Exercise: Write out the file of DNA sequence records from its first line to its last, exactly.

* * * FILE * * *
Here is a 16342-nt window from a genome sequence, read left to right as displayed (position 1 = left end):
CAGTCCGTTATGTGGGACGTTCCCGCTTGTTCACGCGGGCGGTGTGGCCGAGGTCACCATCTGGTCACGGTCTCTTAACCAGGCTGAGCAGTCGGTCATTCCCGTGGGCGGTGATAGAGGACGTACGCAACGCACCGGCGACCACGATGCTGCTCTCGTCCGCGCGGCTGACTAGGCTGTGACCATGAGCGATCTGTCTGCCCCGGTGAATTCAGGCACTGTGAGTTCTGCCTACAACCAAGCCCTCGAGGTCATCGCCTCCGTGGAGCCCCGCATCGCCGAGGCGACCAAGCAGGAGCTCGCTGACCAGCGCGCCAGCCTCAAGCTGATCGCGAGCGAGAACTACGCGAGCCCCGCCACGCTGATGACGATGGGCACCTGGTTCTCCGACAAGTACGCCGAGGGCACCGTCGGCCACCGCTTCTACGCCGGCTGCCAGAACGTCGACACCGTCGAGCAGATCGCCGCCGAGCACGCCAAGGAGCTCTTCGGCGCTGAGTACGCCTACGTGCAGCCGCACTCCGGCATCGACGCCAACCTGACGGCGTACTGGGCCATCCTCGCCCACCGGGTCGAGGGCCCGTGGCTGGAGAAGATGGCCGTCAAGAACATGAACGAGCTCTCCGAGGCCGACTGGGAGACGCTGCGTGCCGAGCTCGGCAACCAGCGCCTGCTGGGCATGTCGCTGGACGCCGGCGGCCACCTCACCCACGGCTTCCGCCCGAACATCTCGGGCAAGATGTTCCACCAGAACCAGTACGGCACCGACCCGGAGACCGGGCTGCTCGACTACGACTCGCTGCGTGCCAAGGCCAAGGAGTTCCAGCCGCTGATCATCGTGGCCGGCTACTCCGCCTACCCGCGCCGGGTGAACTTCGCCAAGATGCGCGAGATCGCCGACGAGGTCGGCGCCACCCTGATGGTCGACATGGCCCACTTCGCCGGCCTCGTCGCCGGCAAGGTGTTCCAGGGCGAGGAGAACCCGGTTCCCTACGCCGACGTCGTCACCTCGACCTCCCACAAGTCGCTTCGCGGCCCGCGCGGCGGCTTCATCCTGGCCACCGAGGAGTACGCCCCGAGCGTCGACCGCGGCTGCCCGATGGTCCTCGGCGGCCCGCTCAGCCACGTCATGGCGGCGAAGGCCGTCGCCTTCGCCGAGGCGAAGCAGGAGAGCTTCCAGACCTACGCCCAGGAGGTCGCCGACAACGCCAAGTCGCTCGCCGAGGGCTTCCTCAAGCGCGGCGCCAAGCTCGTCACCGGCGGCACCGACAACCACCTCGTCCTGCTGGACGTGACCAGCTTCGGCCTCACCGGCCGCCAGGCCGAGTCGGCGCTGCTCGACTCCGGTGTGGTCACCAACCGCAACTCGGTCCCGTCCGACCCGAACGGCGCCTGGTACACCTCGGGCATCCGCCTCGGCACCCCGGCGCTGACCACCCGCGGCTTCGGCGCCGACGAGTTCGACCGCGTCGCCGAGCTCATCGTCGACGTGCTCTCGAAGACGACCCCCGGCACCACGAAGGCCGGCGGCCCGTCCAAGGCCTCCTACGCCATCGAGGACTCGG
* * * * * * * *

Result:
Here is a 16342-nt window from a genome sequence, read left to right as displayed (position 1 = left end):
CAGTCCGTTATGTGGGACGTTCCCGCTTGTTCACGCGGGCGGTGTGGCCGAGGTCACCATCTGGTCACGGTCTCTTAACCAGGCTGAGCAGTCGGTCATTCCCGTGGGCGGTGATAGAGGACGTACGCAACGCACCGGCGACCACGATGCTGCTCTCGTCCGCGCGGCTGACTAGGCTGTGACCATGAGCGATCTGTCTGCCCCGGTGAATTCAGGCACTGTGAGTTCTGCCTACAACCAAGCCCTCGAGGTCATCGCCTCCGTGGAGCCCCGCATCGCCGAGGCGACCAAGCAGGAGCTCGCTGACCAGCGCGCCAGCCTCAAGCTGATCGCGAGCGAGAACTACGCGAGCCCCGCCACGCTGATGACGATGGGCACCTGGTTCTCCGACAAGTACGCCGAGGGCACCGTCGGCCACCGCTTCTACGCCGGCTGCCAGAACGTCGACACCGTCGAGCAGATCGCCGCCGAGCACGCCAAGGAGCTCTTCGGCGCTGAGTACGCCTACGTGCAGCCGCACTCCGGCATCGACGCCAACCTGACGGCGTACTGGGCCATCCTCGCCCACCGGGTCGAGGGCCCGTGGCTGGAGAAGATGGCCGTCAAGAACATGAACGAGCTCTCCGAGGCCGACTGGGAGACGCTGCGTGCCGAGCTCGGCAACCAGCGCCTGCTGGGCATGTCGCTGGACGCCGGCGGCCACCTCACCCACGGCTTCCGCCCGAACATCTCGGGCAAGATGTTCCACCAGAACCAGTACGGCACCGACCCGGAGACCGGGCTGCTCGACTACGACTCGCTGCGTGCCAAGGCCAAGGAGTTCCAGCCGCTGATCATCGTGGCCGGCTACTCCGCCTACCCGCGCCGGGTGAACTTCGCCAAGATGCGCGAGATCGCCGACGAGGTCGGCGCCACCCTGATGGTCGACATGGCCCACTTCGCCGGCCTCGTCGCCGGCAAGGTGTTCCAGGGCGAGGAGAACCCGGTTCCCTACGCCGACGTCGTCACCTCGACCTCCCACAAGTCGCTTCGCGGCCCGCGCGGCGGCTTCATCCTGGCCACCGAGGAGTACGCCCCGAGCGTCGACCGCGGCTGCCCGATGGTCCTCGGCGGCCCGCTCAGCCACGTCATGGCGGCGAAGGCCGTCGCCTTCGCCGAGGCGAAGCAGGAGAGCTTCCAGACCTACGCCCAGGAGGTCGCCGACAACGCCAAGTCGCTCGCCGAGGGCTTCCTCAAGCGCGGCGCCAAGCTCGTCACCGGCGGCACCGACAACCACCTCGTCCTGCTGGACGTGACCAGCTTCGGCCTCACCGGCCGCCAGGCCGAGTCGGCGCTGCTCGACTCCGGTGTGGTCACCAACCGCAACTCGGTCCCGTCCGACCCGAACGGCGCCTGGTACACCTCGGGCATCCGCCTCGGCACCCCGGCGCTGACCACCCGCGGCTTCGGCGCCGACGAGTTCGACCGCGTCGCCGAGCTCATCGTCGACGTGCTCTCGAAGACGACCCCCGGCACCACGAAGGCCGGCGGCCCGTCCAAGGCCTCCTACGCCATCGAGGACTCGG